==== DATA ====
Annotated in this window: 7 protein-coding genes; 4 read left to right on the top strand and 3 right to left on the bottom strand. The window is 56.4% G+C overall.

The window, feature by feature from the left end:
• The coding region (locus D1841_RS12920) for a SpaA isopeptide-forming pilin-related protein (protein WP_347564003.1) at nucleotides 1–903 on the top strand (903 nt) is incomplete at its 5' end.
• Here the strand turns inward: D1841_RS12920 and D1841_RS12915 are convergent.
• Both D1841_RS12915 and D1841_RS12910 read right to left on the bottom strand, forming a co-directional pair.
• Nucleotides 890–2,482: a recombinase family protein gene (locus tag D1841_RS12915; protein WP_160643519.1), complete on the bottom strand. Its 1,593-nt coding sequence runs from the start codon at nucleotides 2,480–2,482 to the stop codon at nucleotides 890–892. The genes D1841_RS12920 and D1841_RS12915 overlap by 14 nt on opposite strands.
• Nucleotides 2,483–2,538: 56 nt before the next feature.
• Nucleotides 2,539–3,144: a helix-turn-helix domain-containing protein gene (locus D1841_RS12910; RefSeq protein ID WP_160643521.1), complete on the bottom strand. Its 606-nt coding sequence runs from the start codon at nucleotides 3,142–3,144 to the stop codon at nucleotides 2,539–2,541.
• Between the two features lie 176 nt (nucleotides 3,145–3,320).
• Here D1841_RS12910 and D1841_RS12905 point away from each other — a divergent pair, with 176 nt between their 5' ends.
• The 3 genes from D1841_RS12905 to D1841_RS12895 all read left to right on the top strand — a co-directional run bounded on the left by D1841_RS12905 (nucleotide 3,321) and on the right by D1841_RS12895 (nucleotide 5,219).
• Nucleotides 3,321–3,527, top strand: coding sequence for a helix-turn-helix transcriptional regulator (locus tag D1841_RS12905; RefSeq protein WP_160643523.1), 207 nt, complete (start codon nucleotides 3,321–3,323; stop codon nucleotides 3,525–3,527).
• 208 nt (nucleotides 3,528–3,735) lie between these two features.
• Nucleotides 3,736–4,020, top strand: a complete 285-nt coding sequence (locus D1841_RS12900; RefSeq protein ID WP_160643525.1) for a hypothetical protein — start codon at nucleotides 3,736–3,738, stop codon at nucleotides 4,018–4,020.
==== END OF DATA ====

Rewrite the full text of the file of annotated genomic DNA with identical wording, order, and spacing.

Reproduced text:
Annotated in this window: 7 protein-coding genes; 4 read left to right on the top strand and 3 right to left on the bottom strand. The window is 56.4% G+C overall.

The window, feature by feature from the left end:
• The coding region (locus D1841_RS12920) for a SpaA isopeptide-forming pilin-related protein (protein WP_347564003.1) at nucleotides 1–903 on the top strand (903 nt) is incomplete at its 5' end.
• Here the strand turns inward: D1841_RS12920 and D1841_RS12915 are convergent.
• Both D1841_RS12915 and D1841_RS12910 read right to left on the bottom strand, forming a co-directional pair.
• Nucleotides 890–2,482: a recombinase family protein gene (locus tag D1841_RS12915; protein WP_160643519.1), complete on the bottom strand. Its 1,593-nt coding sequence runs from the start codon at nucleotides 2,480–2,482 to the stop codon at nucleotides 890–892. The genes D1841_RS12920 and D1841_RS12915 overlap by 14 nt on opposite strands.
• Nucleotides 2,483–2,538: 56 nt before the next feature.
• Nucleotides 2,539–3,144: a helix-turn-helix domain-containing protein gene (locus D1841_RS12910; RefSeq protein ID WP_160643521.1), complete on the bottom strand. Its 606-nt coding sequence runs from the start codon at nucleotides 3,142–3,144 to the stop codon at nucleotides 2,539–2,541.
• Between the two features lie 176 nt (nucleotides 3,145–3,320).
• Here D1841_RS12910 and D1841_RS12905 point away from each other — a divergent pair, with 176 nt between their 5' ends.
• The 3 genes from D1841_RS12905 to D1841_RS12895 all read left to right on the top strand — a co-directional run bounded on the left by D1841_RS12905 (nucleotide 3,321) and on the right by D1841_RS12895 (nucleotide 5,219).
• Nucleotides 3,321–3,527, top strand: coding sequence for a helix-turn-helix transcriptional regulator (locus tag D1841_RS12905; RefSeq protein WP_160643523.1), 207 nt, complete (start codon nucleotides 3,321–3,323; stop codon nucleotides 3,525–3,527).
• 208 nt (nucleotides 3,528–3,735) lie between these two features.
• Nucleotides 3,736–4,020, top strand: a complete 285-nt coding sequence (locus D1841_RS12900; RefSeq protein ID WP_160643525.1) for a hypothetical protein — start codon at nucleotides 3,736–3,738, stop codon at nucleotides 4,018–4,020.